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Don't Just Recruit Leaders, Attract Them

By Randy Hall

A lot of organizations I’ve worked with over the years have been concerned with finding and bringing in new leaders to help the practice grow and thrive. Unfortunately, some are hesitant to address why the current and previous leaders have failed in the first place. Recruiting great leaders is certainly something that can help a practice succeed, but bringing them in and having them leave or flame out only sets things back further. Instead of focusing on finding new leaders to help your hospital grow, invest in becoming the kind of place that great leaders flock to and want to be part of.

Don’t just recruit, attract.

If you want bright, energetic, innovative leaders to come work in your practice then it needs to be known for being a great place to work. Often practices are looking for leaders who can take them in a different direction but new leaders don’t want to work in places that operate on a totally different philosophy from their own. Leaders know that they can have more of an impact and make more of a difference in a practice that thinks like they do, rather than am organization where even small changes seem impossible because they are rowing in a different direction.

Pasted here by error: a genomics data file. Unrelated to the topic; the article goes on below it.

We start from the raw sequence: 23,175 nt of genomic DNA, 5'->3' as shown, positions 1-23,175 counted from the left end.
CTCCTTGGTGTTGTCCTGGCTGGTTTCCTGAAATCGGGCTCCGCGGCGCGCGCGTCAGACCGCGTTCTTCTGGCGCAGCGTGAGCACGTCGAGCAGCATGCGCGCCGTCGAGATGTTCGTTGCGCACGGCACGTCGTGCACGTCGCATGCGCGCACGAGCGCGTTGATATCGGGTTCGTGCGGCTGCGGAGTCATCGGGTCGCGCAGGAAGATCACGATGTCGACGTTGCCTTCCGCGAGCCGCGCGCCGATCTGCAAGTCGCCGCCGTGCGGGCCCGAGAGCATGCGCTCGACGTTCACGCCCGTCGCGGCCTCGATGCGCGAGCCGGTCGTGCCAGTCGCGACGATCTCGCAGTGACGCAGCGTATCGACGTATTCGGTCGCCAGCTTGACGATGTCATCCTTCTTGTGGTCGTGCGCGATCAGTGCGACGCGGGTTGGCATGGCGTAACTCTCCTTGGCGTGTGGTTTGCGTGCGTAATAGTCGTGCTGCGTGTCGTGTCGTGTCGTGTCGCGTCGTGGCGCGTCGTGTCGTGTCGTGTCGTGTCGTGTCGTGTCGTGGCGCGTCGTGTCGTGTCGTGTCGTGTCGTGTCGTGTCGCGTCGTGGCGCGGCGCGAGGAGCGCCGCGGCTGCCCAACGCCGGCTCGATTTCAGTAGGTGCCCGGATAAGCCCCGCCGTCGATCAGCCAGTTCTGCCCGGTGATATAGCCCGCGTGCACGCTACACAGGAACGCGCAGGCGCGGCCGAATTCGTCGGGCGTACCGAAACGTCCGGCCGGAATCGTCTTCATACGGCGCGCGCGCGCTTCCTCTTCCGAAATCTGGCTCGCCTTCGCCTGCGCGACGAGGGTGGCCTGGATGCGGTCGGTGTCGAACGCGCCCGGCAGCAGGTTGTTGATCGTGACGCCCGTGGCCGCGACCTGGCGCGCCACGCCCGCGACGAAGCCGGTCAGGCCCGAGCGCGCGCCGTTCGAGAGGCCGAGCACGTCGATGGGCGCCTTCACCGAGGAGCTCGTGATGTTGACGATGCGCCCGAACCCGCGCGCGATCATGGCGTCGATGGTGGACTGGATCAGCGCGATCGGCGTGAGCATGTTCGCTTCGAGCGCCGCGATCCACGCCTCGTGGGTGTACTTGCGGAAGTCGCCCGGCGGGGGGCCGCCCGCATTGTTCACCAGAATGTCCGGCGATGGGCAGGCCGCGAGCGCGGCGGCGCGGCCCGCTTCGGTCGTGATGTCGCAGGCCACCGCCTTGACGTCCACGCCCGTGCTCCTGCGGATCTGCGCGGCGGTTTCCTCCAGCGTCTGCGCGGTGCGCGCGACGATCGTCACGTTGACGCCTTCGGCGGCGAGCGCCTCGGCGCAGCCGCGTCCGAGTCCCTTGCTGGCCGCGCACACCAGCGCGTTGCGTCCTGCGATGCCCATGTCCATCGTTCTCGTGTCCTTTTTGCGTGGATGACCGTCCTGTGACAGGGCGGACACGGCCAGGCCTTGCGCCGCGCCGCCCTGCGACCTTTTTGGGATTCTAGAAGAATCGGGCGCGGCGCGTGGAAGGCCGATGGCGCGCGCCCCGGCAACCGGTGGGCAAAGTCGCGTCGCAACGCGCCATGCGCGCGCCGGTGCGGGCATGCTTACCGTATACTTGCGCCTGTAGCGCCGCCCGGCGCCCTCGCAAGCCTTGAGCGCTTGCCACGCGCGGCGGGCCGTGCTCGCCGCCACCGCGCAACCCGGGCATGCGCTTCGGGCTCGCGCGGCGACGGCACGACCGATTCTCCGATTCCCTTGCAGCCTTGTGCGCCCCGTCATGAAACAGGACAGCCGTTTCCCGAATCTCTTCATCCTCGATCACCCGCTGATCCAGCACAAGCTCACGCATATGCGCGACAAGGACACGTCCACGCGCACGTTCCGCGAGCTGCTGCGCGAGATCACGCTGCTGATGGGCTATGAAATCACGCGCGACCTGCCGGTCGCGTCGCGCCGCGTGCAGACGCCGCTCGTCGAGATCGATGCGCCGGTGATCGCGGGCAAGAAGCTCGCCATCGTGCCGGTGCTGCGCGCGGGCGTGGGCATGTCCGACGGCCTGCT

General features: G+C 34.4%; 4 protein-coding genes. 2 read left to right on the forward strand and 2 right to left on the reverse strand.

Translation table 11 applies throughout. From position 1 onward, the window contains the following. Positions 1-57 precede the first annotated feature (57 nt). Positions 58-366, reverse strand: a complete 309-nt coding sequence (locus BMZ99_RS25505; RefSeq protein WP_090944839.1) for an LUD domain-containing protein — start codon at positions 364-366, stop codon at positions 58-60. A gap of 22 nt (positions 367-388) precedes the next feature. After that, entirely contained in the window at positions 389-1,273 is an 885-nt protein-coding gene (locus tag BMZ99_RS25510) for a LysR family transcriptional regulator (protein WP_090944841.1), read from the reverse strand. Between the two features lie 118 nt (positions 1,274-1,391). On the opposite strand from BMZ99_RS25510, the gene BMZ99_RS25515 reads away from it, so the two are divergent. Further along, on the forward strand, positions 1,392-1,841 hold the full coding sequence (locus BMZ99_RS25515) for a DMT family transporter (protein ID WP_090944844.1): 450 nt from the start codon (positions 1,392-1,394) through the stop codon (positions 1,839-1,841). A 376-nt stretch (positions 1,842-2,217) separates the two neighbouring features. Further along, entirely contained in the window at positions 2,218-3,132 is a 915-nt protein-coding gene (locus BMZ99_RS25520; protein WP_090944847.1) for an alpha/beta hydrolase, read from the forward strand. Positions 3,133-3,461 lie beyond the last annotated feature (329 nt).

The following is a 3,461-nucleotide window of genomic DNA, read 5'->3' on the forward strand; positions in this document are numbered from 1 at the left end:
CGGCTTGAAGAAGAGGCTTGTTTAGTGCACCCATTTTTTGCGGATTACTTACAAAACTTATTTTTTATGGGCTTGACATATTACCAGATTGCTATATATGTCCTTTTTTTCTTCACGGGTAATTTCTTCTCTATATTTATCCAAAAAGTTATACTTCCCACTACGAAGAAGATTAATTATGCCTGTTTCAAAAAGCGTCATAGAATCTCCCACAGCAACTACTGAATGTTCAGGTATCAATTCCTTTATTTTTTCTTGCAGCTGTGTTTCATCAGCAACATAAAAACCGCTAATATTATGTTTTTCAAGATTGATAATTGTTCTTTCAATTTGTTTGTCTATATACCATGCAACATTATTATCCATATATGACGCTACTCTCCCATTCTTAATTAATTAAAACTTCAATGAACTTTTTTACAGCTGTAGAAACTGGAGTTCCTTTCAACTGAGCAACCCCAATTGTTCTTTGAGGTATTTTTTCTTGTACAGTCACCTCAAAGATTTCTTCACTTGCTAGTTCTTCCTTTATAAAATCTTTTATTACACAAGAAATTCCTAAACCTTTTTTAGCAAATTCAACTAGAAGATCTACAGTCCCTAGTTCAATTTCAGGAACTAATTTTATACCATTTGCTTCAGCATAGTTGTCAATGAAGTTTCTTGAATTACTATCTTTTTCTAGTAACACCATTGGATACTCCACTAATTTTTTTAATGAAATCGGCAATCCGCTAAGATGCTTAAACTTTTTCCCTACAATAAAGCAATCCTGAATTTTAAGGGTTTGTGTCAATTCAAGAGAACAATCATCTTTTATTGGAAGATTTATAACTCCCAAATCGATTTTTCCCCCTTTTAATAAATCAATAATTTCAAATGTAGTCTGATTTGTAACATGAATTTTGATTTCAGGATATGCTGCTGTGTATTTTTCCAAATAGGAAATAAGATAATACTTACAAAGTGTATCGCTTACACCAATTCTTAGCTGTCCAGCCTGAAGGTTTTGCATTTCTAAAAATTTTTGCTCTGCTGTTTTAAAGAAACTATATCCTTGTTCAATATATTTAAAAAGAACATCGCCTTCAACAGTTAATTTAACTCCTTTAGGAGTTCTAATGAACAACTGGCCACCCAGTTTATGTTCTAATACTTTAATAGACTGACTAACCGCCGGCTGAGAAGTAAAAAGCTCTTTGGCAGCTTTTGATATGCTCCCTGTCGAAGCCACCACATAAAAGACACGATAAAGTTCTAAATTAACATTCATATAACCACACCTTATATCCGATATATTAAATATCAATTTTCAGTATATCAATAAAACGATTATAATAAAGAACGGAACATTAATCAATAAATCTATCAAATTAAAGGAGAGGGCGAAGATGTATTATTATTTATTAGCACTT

Become the hospital where the leaders you need want to work and they will begin to move in your direction. Once they get there, they will begin to attract other like-minded people who will help them continue to change and grow the organization. Successful leaders know other successful leaders, but when they talk with each other the discussion often goes one of two directions. It’s either “I’m having a blast and you should come work with me” or it’s “How are things where you are? I’m looking for a new challenge.” Build the practice that causes that conversation to sound like the first of those two.

Know why previous leaders failed

Until you know why the previous leader failed, it’s hard to make the next leader successful. It’s easy, and very tempting, to assume that the previous leader bears complete responsibility for not succeeding in your practice. Occasionally that’s the case. But if you’ve had multiple employees that you thought were great on the day you hired them, end up leaving either on their own or because they were asked to, the reality is that your practice wasn’t built for that kind of leader to succeed.

To create great leadership many would say that you have two choices: build it or buy it. If you aren’t able to build it though, the talent you buy likely won’t stay there. The truth is that those two things support each other and you have to do both well to succeed long term. The things you do to develop successful leaders internally, attracts more of them from outside.

Most people understand that you have to become a veterinary practice that attracts the clients you want. The same is true of talent. Figure out what kind of environment you need to attract the best leaders in your world, and begin to create it in your practice. Once you do, you won’t have to search for great leaders, they will search for you.